In yet another failed social experiment, I joined a meetup group of over-50 hikers and signed up for what was described as a “brisk 5-mile walk” along an urban trail.
While the trail was fine, the walk was anything but brisk. There were a fair number of chatty slow pokes, and the leader paused every so often to let them catch up. At one point, I went ahead of the leader because the sauntering pace was killing me, but apparently you’re not allowed to get in front of the leader.
I do understand rules. They’re trying to keep everyone together and safe, but it was painful. I was eager to walk with a group, because I’ve read all the studies about social connections and well-being. However, I quickly realized you are only as fast as the slowest walker.
One of the women who was moseying along was raving about what a beautiful and perfect day it was. I was cold, because I couldn’t work up a sweat, and I was stuck behind her lumbering self, so I wouldn’t call that perfect.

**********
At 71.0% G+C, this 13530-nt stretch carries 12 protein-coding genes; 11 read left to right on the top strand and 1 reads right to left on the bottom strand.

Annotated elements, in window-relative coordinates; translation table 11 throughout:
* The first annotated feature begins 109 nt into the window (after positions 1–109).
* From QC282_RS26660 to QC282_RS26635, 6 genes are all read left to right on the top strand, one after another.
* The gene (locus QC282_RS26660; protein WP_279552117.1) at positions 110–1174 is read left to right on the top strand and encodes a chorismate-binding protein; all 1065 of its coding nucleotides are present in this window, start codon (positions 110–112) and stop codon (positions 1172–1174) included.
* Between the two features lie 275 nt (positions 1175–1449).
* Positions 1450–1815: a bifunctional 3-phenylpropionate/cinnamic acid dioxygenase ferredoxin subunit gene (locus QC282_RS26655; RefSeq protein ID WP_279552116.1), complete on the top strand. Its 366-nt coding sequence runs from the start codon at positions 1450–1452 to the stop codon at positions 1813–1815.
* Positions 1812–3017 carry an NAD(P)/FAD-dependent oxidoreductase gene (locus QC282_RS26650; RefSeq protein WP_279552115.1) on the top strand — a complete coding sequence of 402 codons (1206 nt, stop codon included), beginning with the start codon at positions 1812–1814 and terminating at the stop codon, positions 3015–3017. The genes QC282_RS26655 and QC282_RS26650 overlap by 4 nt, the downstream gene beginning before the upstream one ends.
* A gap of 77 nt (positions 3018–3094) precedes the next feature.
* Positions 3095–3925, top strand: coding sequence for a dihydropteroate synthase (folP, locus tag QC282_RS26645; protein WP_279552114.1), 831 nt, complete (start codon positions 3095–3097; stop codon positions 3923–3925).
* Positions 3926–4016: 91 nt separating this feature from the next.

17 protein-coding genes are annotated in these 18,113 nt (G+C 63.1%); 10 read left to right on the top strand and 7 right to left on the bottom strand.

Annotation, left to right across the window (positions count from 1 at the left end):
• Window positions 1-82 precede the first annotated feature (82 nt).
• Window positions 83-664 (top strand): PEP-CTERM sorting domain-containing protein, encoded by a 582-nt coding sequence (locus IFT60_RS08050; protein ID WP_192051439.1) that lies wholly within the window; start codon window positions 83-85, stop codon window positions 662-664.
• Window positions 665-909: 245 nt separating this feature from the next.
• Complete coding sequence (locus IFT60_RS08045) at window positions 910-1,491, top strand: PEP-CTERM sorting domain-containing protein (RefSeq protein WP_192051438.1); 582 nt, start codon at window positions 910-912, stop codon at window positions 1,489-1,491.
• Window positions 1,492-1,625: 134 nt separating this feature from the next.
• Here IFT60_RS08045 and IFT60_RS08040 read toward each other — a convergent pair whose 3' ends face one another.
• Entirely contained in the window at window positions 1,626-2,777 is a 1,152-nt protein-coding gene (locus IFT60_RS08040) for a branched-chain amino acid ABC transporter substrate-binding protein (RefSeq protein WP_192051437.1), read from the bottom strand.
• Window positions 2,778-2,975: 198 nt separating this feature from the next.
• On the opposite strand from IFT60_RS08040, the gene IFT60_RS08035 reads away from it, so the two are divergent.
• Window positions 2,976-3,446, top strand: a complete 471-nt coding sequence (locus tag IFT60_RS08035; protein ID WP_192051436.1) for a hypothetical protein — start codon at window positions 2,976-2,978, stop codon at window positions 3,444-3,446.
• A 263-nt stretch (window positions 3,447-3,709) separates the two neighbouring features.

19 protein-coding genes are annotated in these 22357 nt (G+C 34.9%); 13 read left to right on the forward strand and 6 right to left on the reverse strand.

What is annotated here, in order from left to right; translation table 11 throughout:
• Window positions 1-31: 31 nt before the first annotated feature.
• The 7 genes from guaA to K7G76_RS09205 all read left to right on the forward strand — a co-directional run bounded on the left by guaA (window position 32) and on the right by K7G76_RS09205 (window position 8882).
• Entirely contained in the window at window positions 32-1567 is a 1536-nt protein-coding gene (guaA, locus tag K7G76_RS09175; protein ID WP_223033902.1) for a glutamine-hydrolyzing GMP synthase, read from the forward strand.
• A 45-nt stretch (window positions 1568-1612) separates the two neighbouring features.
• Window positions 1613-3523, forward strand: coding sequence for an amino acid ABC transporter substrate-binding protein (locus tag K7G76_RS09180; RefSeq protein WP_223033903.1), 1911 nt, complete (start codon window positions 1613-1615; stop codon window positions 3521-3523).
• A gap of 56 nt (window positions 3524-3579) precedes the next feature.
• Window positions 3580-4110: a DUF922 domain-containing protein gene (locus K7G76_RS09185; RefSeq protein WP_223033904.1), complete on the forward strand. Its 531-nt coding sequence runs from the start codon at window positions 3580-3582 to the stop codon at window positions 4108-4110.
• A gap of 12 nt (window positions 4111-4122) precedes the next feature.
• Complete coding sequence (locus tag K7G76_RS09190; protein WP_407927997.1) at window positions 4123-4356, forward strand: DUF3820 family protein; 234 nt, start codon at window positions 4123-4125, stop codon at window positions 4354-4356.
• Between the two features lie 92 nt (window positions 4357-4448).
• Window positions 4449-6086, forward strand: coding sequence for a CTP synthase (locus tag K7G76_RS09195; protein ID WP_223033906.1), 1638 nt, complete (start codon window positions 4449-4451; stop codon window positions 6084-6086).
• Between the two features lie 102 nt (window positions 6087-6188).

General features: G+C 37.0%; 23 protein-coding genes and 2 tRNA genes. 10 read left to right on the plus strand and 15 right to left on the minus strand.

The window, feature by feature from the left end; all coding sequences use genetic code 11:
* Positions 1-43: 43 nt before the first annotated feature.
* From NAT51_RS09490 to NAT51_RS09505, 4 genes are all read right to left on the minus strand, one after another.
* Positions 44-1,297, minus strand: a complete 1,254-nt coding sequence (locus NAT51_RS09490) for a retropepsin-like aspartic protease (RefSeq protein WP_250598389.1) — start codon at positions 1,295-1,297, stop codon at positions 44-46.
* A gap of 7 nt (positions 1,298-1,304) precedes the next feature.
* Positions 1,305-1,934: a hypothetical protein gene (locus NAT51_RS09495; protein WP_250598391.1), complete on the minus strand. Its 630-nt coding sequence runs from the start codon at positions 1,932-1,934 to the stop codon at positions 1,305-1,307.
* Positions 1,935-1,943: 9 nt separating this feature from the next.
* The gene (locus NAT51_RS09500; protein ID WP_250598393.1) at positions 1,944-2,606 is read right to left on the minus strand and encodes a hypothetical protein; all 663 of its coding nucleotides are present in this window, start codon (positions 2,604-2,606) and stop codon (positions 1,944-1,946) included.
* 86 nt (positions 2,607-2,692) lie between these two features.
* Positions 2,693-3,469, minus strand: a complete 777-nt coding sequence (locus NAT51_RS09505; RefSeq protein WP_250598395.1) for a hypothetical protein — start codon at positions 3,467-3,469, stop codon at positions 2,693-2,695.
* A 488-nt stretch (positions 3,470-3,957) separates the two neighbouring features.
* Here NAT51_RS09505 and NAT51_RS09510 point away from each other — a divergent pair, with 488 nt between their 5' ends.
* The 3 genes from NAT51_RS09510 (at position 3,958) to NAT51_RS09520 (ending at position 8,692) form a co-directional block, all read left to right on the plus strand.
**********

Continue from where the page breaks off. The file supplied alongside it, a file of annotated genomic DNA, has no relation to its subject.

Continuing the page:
I finally figured out how to slow down, although it felt like I was walking in place. I did chat with others, and it was all right, but the truth is I’d rather be alone and walk fast.
So, OK, I tried it, and I didn’t like it. I guess that means I’m still a loner. But you know what? I’m OK with that. When I was working, I thought I was anti-social because I was busy, tired, pissed or whatever. In retirement, all is revealed, and it turns out I’m just anti-social.
I’ve been like this all along, and it hasn’t killed me yet.
Donna Pekar is an aging badass (for real) who lives in California and writes Retirement Confidential.